LAWSG076 Law and Policy of International Courts and Tribunals

LAWSG076: LAW AND POLICY OF INTERNATIONAL COURTS AND TRIBUNALS
Credit value: 30 credits (15 ECTS, 300 learning hours)
Convenor: Martins Paparinskis
Other Teachers: Philippe Sands;
Ruth Mackenzie
Teaching Delivery: 20 x 2-hour weekly seminars, 10 seminars per term, Term One and Two
Who may enrol: LLM students only
Prerequisites: None
Must not be taken with: None
Qualifying module for: LLM in Human Rights Law;
LLM in International Law;
LLM in Litigation and Dispute Resolution
Introductory video
Assessment
Practice Assessment: Opportunity for feedback on one optional practice essay
Final Assessment: One 3-hour unseen written examination (100%)
Module Overview
Module summary:

This module deals with:

  • The requirements of general obligation under international law to settle disputes peacefully.
  • The historical evolution and contemporary understandings of the mechanisms available for dispute resolution enumerated in United Nations Charter Article 33: negotiation, inquiry; mediation; conciliation; arbitration; judicial settlement.
  • Legal and policy issues associated with the composition, functioning and powers of the permanent and ad hoc international courts and tribunals.
  • The respective advantages and disadvantages of these various mechanisms, the factors that influence their effectiveness.
  • The role and interests of the various disputants and interested third parties in proceedings before these mechanisms.
  • The place which these mechanisms have in the international legal order and their relationships to national bodies.
Module syllabus:

  1. Introduction. Historical background and Proliferation of ICTs
  2. Diplomatic processes for resolution of disputes
  3. Arbitration
  4. Appointment of international judges
  5. Independence and impartiality of international judiciary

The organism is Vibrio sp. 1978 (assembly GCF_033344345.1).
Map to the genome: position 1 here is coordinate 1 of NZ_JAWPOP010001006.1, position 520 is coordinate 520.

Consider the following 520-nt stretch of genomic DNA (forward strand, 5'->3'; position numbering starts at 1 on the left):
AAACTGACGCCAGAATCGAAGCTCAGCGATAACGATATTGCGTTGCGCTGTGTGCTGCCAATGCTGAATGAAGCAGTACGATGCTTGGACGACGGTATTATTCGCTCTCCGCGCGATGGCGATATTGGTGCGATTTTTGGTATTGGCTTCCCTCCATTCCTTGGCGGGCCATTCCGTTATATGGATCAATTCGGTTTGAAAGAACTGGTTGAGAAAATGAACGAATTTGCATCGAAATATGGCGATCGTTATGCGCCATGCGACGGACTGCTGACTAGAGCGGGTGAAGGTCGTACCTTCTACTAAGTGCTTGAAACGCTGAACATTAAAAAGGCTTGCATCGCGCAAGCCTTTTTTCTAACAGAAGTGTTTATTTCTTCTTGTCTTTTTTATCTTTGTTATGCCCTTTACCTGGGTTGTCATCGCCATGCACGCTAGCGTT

6. Jurisdiction I
  7. Jurisdiction II
  8. Applicable law
  9. Admissibility
  10. Representation of the parties
  11. Provisional measures
  12. Third party intervention
  13. Amicus curiae
  14. Evidence
  15. Powers of ICTs: Remedies and Implementation
  16. Interpretation, Appeal and Review
  17. Advisory opinions
  18. Relationship between international courts
  19. Nuremberg
  20. Review/revision
Recommended materials:

While there is no one textbook that covers all the material addressed in the module, there are four basic books now available that are recommended:

  • R. Mackenzie, C. Romano, Y. Shany and P. Sands, Manual of International Courts and Tribunals (2nd edition, OUP, 2010)
  • J. Merrills, International Dispute Settlement (Cambridge University Press, 4th ed. 2005)
  • J. Collier & V. Lowe, The Settlement of Disputes in International Law (Oxford University Press, 1999)
  • C. Romano, K. Alter and Y. Shany (eds.) The Oxford Handbook of International Adjudication (OUP, 2014)

Module reading lists and other module materials will be provided via online module pages, once students have made their module selections upon enrolment.

Preliminary reading:

None.